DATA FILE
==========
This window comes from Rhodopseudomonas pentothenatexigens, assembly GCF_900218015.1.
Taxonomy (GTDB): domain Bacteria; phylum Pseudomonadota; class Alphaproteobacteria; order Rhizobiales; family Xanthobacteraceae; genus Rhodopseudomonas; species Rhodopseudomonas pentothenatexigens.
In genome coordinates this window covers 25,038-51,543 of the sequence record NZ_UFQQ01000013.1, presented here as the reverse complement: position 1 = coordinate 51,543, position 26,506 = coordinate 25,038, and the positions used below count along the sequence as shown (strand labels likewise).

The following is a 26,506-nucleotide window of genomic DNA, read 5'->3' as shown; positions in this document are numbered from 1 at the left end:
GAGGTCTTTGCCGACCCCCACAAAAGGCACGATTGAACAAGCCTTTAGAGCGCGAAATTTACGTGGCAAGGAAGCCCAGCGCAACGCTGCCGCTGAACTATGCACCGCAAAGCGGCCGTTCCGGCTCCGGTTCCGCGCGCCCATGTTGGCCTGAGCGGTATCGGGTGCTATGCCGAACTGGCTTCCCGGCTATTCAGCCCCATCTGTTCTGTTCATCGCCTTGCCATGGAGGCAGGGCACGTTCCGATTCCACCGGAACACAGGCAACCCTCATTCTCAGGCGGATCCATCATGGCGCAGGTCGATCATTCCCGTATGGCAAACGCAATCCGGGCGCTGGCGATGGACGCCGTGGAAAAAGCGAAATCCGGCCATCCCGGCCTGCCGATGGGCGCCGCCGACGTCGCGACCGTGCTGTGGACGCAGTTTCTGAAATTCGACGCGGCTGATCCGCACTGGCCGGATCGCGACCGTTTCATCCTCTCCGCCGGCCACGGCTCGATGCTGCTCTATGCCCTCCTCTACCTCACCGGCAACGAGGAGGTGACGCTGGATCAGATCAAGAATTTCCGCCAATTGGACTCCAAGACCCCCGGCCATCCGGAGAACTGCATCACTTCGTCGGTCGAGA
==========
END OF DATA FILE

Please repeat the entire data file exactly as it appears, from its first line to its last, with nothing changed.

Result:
This window comes from Rhodopseudomonas pentothenatexigens, assembly GCF_900218015.1.
Taxonomy (GTDB): domain Bacteria; phylum Pseudomonadota; class Alphaproteobacteria; order Rhizobiales; family Xanthobacteraceae; genus Rhodopseudomonas; species Rhodopseudomonas pentothenatexigens.
In genome coordinates this window covers 25,038-51,543 of the sequence record NZ_UFQQ01000013.1, presented here as the reverse complement: position 1 = coordinate 51,543, position 26,506 = coordinate 25,038, and the positions used below count along the sequence as shown (strand labels likewise).

The following is a 26,506-nucleotide window of genomic DNA, read 5'->3' as shown; positions in this document are numbered from 1 at the left end:
GAGGTCTTTGCCGACCCCCACAAAAGGCACGATTGAACAAGCCTTTAGAGCGCGAAATTTACGTGGCAAGGAAGCCCAGCGCAACGCTGCCGCTGAACTATGCACCGCAAAGCGGCCGTTCCGGCTCCGGTTCCGCGCGCCCATGTTGGCCTGAGCGGTATCGGGTGCTATGCCGAACTGGCTTCCCGGCTATTCAGCCCCATCTGTTCTGTTCATCGCCTTGCCATGGAGGCAGGGCACGTTCCGATTCCACCGGAACACAGGCAACCCTCATTCTCAGGCGGATCCATCATGGCGCAGGTCGATCATTCCCGTATGGCAAACGCAATCCGGGCGCTGGCGATGGACGCCGTGGAAAAAGCGAAATCCGGCCATCCCGGCCTGCCGATGGGCGCCGCCGACGTCGCGACCGTGCTGTGGACGCAGTTTCTGAAATTCGACGCGGCTGATCCGCACTGGCCGGATCGCGACCGTTTCATCCTCTCCGCCGGCCACGGCTCGATGCTGCTCTATGCCCTCCTCTACCTCACCGGCAACGAGGAGGTGACGCTGGATCAGATCAAGAATTTCCGCCAATTGGACTCCAAGACCCCCGGCCATCCGGAGAACTGCATCACTTCGTCGGTCGAGA